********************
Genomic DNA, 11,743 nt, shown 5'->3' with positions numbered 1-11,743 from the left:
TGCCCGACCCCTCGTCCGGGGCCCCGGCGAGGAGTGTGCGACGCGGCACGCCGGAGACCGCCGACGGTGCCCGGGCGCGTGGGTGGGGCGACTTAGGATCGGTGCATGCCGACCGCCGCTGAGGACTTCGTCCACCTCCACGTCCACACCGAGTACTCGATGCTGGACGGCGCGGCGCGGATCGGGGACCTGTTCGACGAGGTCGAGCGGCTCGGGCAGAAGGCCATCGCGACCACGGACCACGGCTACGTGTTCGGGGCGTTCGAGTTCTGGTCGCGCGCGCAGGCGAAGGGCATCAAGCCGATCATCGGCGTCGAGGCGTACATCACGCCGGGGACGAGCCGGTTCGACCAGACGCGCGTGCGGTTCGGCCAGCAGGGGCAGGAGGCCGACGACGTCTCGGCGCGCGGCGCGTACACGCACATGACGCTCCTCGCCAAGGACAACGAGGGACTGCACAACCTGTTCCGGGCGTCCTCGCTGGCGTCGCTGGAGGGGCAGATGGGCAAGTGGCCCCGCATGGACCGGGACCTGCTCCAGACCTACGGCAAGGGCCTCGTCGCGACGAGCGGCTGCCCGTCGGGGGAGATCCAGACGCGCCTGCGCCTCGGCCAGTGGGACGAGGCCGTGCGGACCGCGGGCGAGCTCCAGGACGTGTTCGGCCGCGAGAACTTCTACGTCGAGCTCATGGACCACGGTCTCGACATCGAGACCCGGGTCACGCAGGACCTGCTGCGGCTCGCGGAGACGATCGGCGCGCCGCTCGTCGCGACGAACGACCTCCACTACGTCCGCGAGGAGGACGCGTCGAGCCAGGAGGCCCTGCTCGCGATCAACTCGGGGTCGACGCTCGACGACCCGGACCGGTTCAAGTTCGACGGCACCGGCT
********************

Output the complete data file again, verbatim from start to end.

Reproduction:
Genomic DNA, 11,743 nt, shown 5'->3' with positions numbered 1-11,743 from the left:
TGCCCGACCCCTCGTCCGGGGCCCCGGCGAGGAGTGTGCGACGCGGCACGCCGGAGACCGCCGACGGTGCCCGGGCGCGTGGGTGGGGCGACTTAGGATCGGTGCATGCCGACCGCCGCTGAGGACTTCGTCCACCTCCACGTCCACACCGAGTACTCGATGCTGGACGGCGCGGCGCGGATCGGGGACCTGTTCGACGAGGTCGAGCGGCTCGGGCAGAAGGCCATCGCGACCACGGACCACGGCTACGTGTTCGGGGCGTTCGAGTTCTGGTCGCGCGCGCAGGCGAAGGGCATCAAGCCGATCATCGGCGTCGAGGCGTACATCACGCCGGGGACGAGCCGGTTCGACCAGACGCGCGTGCGGTTCGGCCAGCAGGGGCAGGAGGCCGACGACGTCTCGGCGCGCGGCGCGTACACGCACATGACGCTCCTCGCCAAGGACAACGAGGGACTGCACAACCTGTTCCGGGCGTCCTCGCTGGCGTCGCTGGAGGGGCAGATGGGCAAGTGGCCCCGCATGGACCGGGACCTGCTCCAGACCTACGGCAAGGGCCTCGTCGCGACGAGCGGCTGCCCGTCGGGGGAGATCCAGACGCGCCTGCGCCTCGGCCAGTGGGACGAGGCCGTGCGGACCGCGGGCGAGCTCCAGGACGTGTTCGGCCGCGAGAACTTCTACGTCGAGCTCATGGACCACGGTCTCGACATCGAGACCCGGGTCACGCAGGACCTGCTGCGGCTCGCGGAGACGATCGGCGCGCCGCTCGTCGCGACGAACGACCTCCACTACGTCCGCGAGGAGGACGCGTCGAGCCAGGAGGCCCTGCTCGCGATCAACTCGGGGTCGACGCTCGACGACCCGGACCGGTTCAAGTTCGACGGCACCGGCT